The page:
The federal corruption trial of charter school consultant Chaka Fattah Jr. won’t be starting Monday as scheduled after an appeals court gave him more time to prepare his defense.

Fattah Jr. is representing himself in the criminal case and faces a maximum total sentence of up to 418 years if convicted.

The Third Circuit U.S. Court of Appeals gave him 20 more days to file additional briefs related to his defense.

“I was preparing to go to trial on Monday,” Fattah Jr. said. “I will now have the opportunity to have a fair hearing on a number of constitutional issues.”

He was indicted last August for allegedly overbilling the cash-strapped Philly public school system while working as a consultant for the Delaware Valley High School, a charter program for at-risk students. He is also accused of defrauding the IRS and filing falsified loan applications to various banks.

Fattah Jr., whose dad is Rep. Chaka Fattah, has denied the charges and called the indictment a “politically motivated” attempt to get at his father, also the subject of a long-running federal probe.

A superseding indictment released by the federal government last week details their case against Fattah Jr.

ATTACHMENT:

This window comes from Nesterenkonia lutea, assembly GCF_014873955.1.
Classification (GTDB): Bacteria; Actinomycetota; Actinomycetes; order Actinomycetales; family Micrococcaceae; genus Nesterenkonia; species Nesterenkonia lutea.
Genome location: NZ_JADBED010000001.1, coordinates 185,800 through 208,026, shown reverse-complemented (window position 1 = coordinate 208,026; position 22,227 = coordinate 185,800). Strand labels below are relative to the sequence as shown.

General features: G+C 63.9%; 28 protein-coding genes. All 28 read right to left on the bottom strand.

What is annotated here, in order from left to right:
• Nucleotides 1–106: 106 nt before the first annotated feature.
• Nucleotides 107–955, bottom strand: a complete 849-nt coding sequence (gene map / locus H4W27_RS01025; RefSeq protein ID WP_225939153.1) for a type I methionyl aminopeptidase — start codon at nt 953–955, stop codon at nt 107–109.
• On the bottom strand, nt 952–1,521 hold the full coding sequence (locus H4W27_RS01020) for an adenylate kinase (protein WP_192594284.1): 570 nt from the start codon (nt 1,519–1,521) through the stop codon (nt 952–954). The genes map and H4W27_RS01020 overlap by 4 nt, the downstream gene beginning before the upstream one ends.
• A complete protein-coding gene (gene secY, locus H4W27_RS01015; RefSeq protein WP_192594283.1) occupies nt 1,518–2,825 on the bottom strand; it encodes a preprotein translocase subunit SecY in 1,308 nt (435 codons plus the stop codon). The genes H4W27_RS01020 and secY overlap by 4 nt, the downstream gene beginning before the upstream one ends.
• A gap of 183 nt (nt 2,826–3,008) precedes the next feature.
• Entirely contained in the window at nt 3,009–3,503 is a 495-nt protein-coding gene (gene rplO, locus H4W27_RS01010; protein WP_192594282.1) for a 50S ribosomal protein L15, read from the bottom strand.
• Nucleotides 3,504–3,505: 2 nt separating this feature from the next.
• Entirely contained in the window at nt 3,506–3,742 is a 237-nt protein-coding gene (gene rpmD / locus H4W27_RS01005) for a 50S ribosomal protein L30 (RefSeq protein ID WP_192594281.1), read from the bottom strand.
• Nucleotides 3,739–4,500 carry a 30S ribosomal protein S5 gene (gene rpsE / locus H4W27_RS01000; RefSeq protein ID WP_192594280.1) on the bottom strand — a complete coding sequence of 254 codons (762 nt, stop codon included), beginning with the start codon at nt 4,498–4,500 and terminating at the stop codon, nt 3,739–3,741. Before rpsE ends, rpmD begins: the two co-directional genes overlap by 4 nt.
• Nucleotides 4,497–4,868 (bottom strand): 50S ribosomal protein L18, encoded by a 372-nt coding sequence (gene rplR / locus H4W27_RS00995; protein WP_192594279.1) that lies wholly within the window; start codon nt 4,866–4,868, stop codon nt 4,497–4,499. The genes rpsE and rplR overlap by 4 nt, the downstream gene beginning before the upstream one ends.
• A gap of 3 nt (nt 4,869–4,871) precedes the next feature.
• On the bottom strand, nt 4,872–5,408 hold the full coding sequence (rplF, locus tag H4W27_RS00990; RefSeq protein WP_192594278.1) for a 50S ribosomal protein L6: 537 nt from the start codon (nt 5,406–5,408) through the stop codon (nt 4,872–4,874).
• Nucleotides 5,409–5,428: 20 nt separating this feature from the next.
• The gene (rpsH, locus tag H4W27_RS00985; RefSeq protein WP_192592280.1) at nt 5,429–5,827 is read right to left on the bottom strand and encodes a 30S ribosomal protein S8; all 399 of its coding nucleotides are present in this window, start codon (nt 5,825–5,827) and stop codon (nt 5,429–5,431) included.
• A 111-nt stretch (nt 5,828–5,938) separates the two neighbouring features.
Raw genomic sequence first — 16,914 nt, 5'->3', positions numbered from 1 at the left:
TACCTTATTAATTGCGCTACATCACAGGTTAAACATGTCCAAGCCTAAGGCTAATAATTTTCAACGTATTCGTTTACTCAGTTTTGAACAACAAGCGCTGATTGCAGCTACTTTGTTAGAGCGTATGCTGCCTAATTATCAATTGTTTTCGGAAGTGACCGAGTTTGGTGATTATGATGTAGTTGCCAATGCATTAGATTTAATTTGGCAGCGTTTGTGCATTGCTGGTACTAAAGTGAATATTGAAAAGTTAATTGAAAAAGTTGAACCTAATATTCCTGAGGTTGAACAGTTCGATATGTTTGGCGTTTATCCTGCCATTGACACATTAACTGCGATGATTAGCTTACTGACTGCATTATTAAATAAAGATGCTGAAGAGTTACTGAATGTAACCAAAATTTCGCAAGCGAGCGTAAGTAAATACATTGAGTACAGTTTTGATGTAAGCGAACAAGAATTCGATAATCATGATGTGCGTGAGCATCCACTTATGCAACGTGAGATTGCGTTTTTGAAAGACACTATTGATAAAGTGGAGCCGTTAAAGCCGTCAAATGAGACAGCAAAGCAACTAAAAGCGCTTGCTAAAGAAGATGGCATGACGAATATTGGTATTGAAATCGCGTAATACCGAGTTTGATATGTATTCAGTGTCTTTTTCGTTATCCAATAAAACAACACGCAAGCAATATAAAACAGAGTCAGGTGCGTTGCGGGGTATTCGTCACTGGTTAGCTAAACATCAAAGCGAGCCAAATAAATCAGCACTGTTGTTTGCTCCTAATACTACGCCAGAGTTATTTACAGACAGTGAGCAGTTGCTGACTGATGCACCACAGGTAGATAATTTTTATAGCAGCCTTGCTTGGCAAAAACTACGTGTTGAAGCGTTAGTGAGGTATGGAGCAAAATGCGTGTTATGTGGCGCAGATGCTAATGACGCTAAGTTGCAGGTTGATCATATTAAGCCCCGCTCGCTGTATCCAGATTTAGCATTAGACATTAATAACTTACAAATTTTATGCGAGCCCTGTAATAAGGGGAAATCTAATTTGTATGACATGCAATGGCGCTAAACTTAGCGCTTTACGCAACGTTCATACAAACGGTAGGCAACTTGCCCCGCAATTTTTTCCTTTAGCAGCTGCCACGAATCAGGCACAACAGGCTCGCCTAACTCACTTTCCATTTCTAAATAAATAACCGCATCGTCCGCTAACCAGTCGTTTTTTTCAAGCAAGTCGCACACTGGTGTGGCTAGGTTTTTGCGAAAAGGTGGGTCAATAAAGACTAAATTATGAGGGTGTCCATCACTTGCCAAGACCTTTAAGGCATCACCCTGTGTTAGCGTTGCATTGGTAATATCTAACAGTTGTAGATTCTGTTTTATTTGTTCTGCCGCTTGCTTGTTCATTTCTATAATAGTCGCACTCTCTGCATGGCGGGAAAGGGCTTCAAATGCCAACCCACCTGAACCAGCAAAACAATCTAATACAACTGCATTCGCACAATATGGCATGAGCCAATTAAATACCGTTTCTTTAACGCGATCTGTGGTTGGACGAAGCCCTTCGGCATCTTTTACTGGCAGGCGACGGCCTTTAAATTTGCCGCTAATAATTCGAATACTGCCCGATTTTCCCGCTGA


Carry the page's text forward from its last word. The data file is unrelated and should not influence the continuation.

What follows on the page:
New court documents say Fattah Jr. contacted the School District to accuse DVHS of inflating their budgets -- so that he could set up his own company, to be called Dreamchasers, which would provide services similar to what DVHS did. 

“The government is wrong in a number of respects to the whole Dreamchasers concept,” Fattah jr. said. “Whether or I was starting Dreamchasers has nothing to do with the indictment.”

The indictment says that FBI agents determined Fattah Jr. incriminated himself by reporting the inflated budgets at DVHS.

Fattah Jr. insisted after a hearing Wednesday his defense that he was not responsible for the alleged budget inflation by DVHS. 

Fattah Jr.’s legal ordeal began in February 2012 after his apartment was raided by federal authorities.

At that point his contract with DVHS, as head of his own company called 259 Consulting, abruptly ended.

“Three years ago I was thrown out in the wilderness,” Fattah Jr. says.

Fattah Jr. said losing work due to the raid, which was photographed by the Inquirer, made him unemployable -- leading to his decision to represent himself.

A lawsuit Fattah Jr. filed against the IRS in March 2014 accused them of damaging his reputation by leaking news of the planned raid to the Inquirer. That suit is still pending.